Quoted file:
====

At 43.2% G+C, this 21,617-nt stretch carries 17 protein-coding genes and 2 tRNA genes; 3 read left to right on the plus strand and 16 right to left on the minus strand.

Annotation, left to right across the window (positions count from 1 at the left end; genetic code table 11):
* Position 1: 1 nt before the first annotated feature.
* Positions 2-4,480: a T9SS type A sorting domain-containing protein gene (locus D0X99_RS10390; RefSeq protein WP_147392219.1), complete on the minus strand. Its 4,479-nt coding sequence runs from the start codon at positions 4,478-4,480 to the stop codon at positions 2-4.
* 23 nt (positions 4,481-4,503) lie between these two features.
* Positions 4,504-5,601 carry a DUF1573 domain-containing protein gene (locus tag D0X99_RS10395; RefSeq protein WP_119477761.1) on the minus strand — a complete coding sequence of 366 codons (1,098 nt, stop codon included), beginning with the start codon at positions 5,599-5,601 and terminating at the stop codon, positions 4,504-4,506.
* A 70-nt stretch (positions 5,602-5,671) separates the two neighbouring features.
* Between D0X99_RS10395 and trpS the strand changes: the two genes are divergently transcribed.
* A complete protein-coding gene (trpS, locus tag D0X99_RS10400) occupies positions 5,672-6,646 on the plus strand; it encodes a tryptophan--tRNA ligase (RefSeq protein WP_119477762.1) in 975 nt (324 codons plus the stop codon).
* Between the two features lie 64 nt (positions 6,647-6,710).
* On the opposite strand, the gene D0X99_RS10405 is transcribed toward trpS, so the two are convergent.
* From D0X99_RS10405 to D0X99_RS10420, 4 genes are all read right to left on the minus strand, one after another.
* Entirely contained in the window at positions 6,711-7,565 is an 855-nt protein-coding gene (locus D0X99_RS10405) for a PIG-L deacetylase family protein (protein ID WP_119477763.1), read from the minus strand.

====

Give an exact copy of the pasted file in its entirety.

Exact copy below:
At 43.2% G+C, this 21,617-nt stretch carries 17 protein-coding genes and 2 tRNA genes; 3 read left to right on the plus strand and 16 right to left on the minus strand.

Annotation, left to right across the window (positions count from 1 at the left end; genetic code table 11):
* Position 1: 1 nt before the first annotated feature.
* Positions 2-4,480: a T9SS type A sorting domain-containing protein gene (locus D0X99_RS10390; RefSeq protein WP_147392219.1), complete on the minus strand. Its 4,479-nt coding sequence runs from the start codon at positions 4,478-4,480 to the stop codon at positions 2-4.
* 23 nt (positions 4,481-4,503) lie between these two features.
* Positions 4,504-5,601 carry a DUF1573 domain-containing protein gene (locus tag D0X99_RS10395; RefSeq protein WP_119477761.1) on the minus strand — a complete coding sequence of 366 codons (1,098 nt, stop codon included), beginning with the start codon at positions 5,599-5,601 and terminating at the stop codon, positions 4,504-4,506.
* A 70-nt stretch (positions 5,602-5,671) separates the two neighbouring features.
* Between D0X99_RS10395 and trpS the strand changes: the two genes are divergently transcribed.
* A complete protein-coding gene (trpS, locus tag D0X99_RS10400) occupies positions 5,672-6,646 on the plus strand; it encodes a tryptophan--tRNA ligase (RefSeq protein WP_119477762.1) in 975 nt (324 codons plus the stop codon).
* Between the two features lie 64 nt (positions 6,647-6,710).
* On the opposite strand, the gene D0X99_RS10405 is transcribed toward trpS, so the two are convergent.
* From D0X99_RS10405 to D0X99_RS10420, 4 genes are all read right to left on the minus strand, one after another.
* Entirely contained in the window at positions 6,711-7,565 is an 855-nt protein-coding gene (locus D0X99_RS10405) for a PIG-L deacetylase family protein (protein ID WP_119477763.1), read from the minus strand.